Staffa: Puffins + People
Protecting people and wildlife on Staffa through conservation forward land and visitor management.
The Herbidean island of Staffa is famous for its volcanic basalt columns and atmospheric Fingal’s Cave, but at just ½ mile long and ¼ mile wide it is also home to black guillemots, fulmars, and a migratory population of one million puffins! Staffa was hardly known until 1772, when the botanist Joseph Banks highlighted the spectacular wild, natural beauty of the island. It soon became a must-see location and famous visitors have included Queen Victoria, Lord Tennyson, Jules Verne, Robert Louis Stevenson and John Keats.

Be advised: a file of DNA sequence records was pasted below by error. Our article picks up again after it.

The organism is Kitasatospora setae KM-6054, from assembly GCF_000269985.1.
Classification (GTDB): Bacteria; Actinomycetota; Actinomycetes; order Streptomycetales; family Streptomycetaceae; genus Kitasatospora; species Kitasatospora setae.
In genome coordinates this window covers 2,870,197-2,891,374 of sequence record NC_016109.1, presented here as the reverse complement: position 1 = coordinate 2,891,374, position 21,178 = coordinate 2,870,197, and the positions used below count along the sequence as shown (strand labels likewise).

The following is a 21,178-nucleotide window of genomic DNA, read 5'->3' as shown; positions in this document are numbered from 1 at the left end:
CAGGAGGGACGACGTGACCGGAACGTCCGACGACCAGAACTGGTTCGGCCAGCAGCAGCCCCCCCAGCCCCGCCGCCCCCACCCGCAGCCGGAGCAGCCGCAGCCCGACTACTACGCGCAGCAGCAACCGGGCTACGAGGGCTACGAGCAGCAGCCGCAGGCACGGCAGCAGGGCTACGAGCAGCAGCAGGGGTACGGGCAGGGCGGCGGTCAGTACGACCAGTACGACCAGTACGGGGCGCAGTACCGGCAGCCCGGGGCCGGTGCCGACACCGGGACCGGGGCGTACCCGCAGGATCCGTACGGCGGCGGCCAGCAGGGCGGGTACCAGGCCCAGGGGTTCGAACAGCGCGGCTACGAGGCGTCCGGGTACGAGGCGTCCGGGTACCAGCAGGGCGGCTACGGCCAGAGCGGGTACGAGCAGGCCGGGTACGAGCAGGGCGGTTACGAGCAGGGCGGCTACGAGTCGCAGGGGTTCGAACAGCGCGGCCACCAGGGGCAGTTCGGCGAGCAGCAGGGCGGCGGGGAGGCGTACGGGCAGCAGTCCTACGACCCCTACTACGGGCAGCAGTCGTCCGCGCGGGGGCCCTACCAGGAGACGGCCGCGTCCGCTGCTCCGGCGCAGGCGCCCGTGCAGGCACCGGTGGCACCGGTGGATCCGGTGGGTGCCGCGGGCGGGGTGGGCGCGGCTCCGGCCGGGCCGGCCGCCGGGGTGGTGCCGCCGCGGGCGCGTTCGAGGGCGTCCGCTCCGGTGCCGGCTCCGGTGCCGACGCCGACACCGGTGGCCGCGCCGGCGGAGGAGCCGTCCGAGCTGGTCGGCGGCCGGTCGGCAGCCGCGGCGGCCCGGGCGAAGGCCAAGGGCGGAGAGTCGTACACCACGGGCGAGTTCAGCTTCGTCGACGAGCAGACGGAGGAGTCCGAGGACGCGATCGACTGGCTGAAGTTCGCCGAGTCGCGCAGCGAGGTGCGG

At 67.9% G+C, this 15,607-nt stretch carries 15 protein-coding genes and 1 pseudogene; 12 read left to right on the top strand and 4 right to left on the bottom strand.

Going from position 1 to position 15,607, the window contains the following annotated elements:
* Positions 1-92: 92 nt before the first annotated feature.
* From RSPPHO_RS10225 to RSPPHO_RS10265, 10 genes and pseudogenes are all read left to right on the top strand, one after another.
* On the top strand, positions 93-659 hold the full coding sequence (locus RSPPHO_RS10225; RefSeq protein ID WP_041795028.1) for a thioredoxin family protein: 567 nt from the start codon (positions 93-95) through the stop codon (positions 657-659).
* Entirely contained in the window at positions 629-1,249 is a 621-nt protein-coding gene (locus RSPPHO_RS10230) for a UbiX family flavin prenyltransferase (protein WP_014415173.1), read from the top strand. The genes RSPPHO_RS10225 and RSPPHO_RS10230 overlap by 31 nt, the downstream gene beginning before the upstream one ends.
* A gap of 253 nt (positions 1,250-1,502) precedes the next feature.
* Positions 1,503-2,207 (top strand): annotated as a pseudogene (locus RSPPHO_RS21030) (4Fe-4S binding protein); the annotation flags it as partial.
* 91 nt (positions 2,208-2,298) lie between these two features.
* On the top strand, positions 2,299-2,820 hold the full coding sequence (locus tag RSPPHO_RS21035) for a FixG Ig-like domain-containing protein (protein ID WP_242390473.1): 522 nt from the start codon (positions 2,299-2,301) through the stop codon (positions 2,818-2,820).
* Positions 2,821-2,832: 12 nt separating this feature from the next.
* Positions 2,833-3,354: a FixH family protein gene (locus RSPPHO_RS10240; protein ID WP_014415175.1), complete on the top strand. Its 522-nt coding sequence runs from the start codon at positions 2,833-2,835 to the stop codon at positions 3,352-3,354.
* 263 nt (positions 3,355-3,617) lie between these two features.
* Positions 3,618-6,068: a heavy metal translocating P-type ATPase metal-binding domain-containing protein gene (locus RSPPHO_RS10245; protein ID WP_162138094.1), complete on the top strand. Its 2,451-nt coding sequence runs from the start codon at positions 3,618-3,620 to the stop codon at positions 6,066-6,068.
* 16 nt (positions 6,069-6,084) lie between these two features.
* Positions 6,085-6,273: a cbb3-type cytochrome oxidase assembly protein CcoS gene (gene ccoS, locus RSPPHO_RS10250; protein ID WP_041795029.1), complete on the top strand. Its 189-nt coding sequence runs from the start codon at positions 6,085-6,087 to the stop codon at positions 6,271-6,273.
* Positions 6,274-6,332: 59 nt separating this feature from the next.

This popularity comes with its own challenges, and today the delicate balance of biodiversity on Staffa is under threat. High visitation levels are causing unprecedented damage to the wildlife on the Island, and we expect that the volume of people visiting Staffa will continue to increase. We urgently need to improve infrastructure and visitor information to accommodate the growing interest in Staffa and ensure all who visit enjoy and learn to appreciate this wonderfully unique place. With your support, all who come to Staffa – humans and wildlife – will be protected and can thrive in harmony.
The National Trust for Scotland cares for much of the rugged wilderness, misty lochs, glacial glens, and heather-covered hillsides that make Scotland special. Our environment-focused projects are diverse and range from protecting biodiversity to providing safe access. Contact Kirstin Bridier at email@example.com to learn more about all our current environmental conservation projects.